Cyber as a deterrent: utilizing offensive cyber capabilities in NATO's deterrence posture
MetadataShow full item record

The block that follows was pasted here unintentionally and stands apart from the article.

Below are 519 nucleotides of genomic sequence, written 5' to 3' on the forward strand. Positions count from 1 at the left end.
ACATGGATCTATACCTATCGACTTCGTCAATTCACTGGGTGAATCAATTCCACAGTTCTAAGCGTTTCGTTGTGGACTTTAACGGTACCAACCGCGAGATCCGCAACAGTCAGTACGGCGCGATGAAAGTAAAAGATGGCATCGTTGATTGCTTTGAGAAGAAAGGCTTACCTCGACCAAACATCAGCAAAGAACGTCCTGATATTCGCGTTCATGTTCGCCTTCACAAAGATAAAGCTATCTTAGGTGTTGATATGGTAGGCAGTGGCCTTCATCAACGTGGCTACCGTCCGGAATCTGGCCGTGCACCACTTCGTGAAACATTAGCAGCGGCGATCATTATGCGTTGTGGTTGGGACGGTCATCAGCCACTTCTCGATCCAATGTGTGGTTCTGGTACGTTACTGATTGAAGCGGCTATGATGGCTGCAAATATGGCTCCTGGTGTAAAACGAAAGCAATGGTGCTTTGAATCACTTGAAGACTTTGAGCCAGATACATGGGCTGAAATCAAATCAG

Due to the lack of attention on the strategic benefits offensive cyber capabilities hold and how they could be used as deterrents, the purpose of this paper is to contribute to the strategic thought on utilizing offensive cyber capabilities as means of cross-domain deterrence and more specifically how NATO could adopt that approach to bolster its deterrence posture. For this a case-study is conducted on NATO and its members who have offered their national cyber capabilities for NATO’s use. It was discovered that NATO has the potential enhancing its deterrence posture through the utilization of offensive cyber capabilities as means of deterrence based on the conditions set by the mainstream deterrence theories. Therefore, NATO should start with acknowledging the offensive cyber capabilities as means of its cross-domain deterrence. Second, it and the Allies should share the same understanding and communicate a clear unified message to the adversary on which effects are they willing to relay and how thereby offensive cyber operations are perceived. However, the classical deterrence theories fall short on explaining how exactly means with clandestine nature can be presented as a deterrent to the enemy. Furthermore, how to create the deterrent cyber threat by holding the functionality of the enemy’s infrastructure – which should achieve strategic effects if targeted – at risk. This confirmed the hypothesis that the classical deterrence theories neglect to explain how to develop offensive cyber capabilities into credible deterrents. Therefore, it was illuminated that the existing deterrence theory needs to be improved by acknowledging particularly two distinct features that offensive cyber capabilities hold: clandestine nature and that depending on the expected effect, the process of deploying the offensive cyber capability can be time consuming. Regarding the second feature, it requires to answer questions on how to hold the enemy at risk by threatening to harm with offensive cyber means its critical infrastructure – which should have greater strategic effect if targeted, but attacking it successfully may require long time to develop the tailored cyber weapon through - and if presence-based offensive approach is required, how to communicate that to the adversary without increasing instability between the actors.